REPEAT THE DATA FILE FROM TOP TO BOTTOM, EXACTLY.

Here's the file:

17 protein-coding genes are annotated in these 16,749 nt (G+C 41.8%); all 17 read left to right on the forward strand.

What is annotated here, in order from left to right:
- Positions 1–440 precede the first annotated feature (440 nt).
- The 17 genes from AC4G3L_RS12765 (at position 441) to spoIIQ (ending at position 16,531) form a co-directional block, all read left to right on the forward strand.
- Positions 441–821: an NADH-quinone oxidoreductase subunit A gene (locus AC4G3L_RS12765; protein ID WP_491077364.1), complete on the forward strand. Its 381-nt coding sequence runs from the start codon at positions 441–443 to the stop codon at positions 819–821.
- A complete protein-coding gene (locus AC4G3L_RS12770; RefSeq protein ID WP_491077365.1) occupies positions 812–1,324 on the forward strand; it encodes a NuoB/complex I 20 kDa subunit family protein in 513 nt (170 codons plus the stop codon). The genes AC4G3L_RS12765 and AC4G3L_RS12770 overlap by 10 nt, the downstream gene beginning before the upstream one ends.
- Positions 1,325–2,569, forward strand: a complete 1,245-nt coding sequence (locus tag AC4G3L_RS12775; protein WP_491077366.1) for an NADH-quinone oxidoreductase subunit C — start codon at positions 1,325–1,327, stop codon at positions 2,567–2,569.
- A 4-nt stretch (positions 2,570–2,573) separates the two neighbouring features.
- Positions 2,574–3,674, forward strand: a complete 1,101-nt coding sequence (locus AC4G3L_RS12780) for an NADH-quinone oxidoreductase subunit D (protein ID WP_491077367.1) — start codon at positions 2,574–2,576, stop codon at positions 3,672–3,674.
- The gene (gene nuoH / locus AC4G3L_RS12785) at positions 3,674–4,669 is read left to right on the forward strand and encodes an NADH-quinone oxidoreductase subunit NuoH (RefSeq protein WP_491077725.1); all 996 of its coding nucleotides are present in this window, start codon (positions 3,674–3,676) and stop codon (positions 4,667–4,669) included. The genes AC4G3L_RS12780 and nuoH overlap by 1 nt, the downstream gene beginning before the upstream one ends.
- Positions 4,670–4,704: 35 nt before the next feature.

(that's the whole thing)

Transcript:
17 protein-coding genes are annotated in these 16,749 nt (G+C 41.8%); all 17 read left to right on the forward strand.

What is annotated here, in order from left to right:
- Positions 1–440 precede the first annotated feature (440 nt).
- The 17 genes from AC4G3L_RS12765 (at position 441) to spoIIQ (ending at position 16,531) form a co-directional block, all read left to right on the forward strand.
- Positions 441–821: an NADH-quinone oxidoreductase subunit A gene (locus AC4G3L_RS12765; protein ID WP_491077364.1), complete on the forward strand. Its 381-nt coding sequence runs from the start codon at positions 441–443 to the stop codon at positions 819–821.
- A complete protein-coding gene (locus AC4G3L_RS12770; RefSeq protein ID WP_491077365.1) occupies positions 812–1,324 on the forward strand; it encodes a NuoB/complex I 20 kDa subunit family protein in 513 nt (170 codons plus the stop codon). The genes AC4G3L_RS12765 and AC4G3L_RS12770 overlap by 10 nt, the downstream gene beginning before the upstream one ends.
- Positions 1,325–2,569, forward strand: a complete 1,245-nt coding sequence (locus tag AC4G3L_RS12775; protein WP_491077366.1) for an NADH-quinone oxidoreductase subunit C — start codon at positions 1,325–1,327, stop codon at positions 2,567–2,569.
- A 4-nt stretch (positions 2,570–2,573) separates the two neighbouring features.
- Positions 2,574–3,674, forward strand: a complete 1,101-nt coding sequence (locus AC4G3L_RS12780) for an NADH-quinone oxidoreductase subunit D (protein ID WP_491077367.1) — start codon at positions 2,574–2,576, stop codon at positions 3,672–3,674.
- The gene (gene nuoH / locus AC4G3L_RS12785) at positions 3,674–4,669 is read left to right on the forward strand and encodes an NADH-quinone oxidoreductase subunit NuoH (RefSeq protein WP_491077725.1); all 996 of its coding nucleotides are present in this window, start codon (positions 3,674–3,676) and stop codon (positions 4,667–4,669) included. The genes AC4G3L_RS12780 and nuoH overlap by 1 nt, the downstream gene beginning before the upstream one ends.
- Positions 4,670–4,704: 35 nt before the next feature.